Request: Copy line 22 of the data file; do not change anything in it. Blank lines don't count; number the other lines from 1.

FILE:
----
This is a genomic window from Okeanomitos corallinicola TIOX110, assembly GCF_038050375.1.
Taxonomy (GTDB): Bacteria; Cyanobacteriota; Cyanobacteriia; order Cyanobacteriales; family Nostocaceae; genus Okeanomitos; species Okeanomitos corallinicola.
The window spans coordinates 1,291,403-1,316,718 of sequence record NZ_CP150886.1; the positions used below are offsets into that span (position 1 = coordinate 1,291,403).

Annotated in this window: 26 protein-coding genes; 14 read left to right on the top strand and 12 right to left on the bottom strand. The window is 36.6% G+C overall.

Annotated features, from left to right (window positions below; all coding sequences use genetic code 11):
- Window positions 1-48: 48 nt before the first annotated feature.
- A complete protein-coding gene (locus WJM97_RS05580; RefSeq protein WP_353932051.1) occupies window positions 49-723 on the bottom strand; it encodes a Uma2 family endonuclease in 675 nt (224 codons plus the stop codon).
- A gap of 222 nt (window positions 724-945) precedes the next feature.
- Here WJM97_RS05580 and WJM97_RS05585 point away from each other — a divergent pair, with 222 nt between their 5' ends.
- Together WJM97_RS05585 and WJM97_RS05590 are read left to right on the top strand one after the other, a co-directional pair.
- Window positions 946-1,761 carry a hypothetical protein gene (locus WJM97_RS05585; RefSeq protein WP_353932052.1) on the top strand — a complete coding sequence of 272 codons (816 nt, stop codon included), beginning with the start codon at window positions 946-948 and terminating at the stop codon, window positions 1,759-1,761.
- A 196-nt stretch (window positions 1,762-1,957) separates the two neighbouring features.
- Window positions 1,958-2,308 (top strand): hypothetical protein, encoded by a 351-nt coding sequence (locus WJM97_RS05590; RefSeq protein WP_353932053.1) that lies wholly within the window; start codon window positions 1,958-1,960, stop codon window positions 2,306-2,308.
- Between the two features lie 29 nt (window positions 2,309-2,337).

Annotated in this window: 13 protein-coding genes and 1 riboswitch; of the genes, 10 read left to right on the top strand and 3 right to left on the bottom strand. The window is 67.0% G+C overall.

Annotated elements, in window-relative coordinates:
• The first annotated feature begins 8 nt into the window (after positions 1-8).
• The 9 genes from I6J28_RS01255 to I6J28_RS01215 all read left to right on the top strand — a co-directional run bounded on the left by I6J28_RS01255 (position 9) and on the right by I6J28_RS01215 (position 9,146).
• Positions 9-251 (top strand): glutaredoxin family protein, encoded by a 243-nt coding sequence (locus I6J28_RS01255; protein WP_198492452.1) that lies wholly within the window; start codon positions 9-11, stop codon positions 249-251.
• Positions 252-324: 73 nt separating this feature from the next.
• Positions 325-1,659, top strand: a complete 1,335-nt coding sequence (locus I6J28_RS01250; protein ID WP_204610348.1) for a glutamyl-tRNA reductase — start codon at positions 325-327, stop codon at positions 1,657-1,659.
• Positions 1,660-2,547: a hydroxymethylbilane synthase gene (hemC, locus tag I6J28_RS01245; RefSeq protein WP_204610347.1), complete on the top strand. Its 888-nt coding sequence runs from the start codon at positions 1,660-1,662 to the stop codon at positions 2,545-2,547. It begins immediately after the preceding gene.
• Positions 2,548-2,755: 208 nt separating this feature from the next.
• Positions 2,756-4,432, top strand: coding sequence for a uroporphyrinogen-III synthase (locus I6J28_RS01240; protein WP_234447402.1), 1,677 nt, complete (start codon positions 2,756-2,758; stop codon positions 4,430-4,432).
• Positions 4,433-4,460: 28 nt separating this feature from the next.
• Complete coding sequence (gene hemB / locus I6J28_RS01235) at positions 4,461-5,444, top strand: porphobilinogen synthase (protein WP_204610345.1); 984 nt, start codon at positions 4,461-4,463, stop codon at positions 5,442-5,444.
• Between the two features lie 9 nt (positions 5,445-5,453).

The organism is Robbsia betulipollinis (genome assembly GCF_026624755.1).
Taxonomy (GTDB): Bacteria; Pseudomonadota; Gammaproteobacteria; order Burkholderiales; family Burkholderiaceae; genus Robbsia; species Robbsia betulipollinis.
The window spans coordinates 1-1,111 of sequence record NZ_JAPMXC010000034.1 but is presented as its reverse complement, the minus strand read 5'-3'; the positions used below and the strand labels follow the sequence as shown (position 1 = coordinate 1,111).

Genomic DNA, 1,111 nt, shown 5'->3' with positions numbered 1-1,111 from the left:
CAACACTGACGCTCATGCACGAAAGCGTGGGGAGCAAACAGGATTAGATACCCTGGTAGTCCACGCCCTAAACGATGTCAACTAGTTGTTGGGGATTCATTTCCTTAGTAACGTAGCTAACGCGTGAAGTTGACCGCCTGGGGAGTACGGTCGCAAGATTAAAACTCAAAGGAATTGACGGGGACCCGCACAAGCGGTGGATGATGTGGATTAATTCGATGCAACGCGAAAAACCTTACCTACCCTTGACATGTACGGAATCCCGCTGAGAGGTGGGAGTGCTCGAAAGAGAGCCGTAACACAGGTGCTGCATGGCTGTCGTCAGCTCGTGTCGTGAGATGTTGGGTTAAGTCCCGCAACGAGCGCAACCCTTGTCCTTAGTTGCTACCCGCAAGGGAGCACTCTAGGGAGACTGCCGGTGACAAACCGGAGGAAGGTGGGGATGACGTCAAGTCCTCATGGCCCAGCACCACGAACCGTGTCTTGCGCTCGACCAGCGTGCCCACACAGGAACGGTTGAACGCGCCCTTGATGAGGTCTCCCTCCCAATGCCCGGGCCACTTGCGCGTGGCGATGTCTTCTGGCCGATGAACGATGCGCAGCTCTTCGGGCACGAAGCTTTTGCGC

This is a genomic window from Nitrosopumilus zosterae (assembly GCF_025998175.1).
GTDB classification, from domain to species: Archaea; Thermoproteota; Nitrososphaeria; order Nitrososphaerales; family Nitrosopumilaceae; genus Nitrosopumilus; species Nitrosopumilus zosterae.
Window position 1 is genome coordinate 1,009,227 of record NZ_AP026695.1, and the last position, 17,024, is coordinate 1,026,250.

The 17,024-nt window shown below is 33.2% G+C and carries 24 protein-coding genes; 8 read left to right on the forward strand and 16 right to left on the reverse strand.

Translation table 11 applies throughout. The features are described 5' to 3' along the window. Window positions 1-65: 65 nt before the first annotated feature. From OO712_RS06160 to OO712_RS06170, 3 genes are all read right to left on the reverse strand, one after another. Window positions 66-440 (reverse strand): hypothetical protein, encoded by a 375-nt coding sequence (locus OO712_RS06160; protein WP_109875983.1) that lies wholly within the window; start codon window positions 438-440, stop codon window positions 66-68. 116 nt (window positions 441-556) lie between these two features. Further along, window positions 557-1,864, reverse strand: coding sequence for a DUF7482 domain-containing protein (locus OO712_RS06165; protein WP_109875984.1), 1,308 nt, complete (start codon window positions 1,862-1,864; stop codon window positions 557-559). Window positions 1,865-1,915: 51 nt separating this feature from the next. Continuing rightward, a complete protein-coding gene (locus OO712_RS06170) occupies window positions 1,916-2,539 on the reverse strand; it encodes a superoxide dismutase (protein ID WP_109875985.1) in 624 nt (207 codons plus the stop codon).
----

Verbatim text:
• Positions 1,660-2,547: a hydroxymethylbilane synthase gene (hemC, locus tag I6J28_RS01245; RefSeq protein WP_204610347.1), complete on the top strand. Its 888-nt coding sequence runs from the start codon at positions 1,660-1,662 to the stop codon at positions 2,545-2,547. It begins immediately after the preceding gene.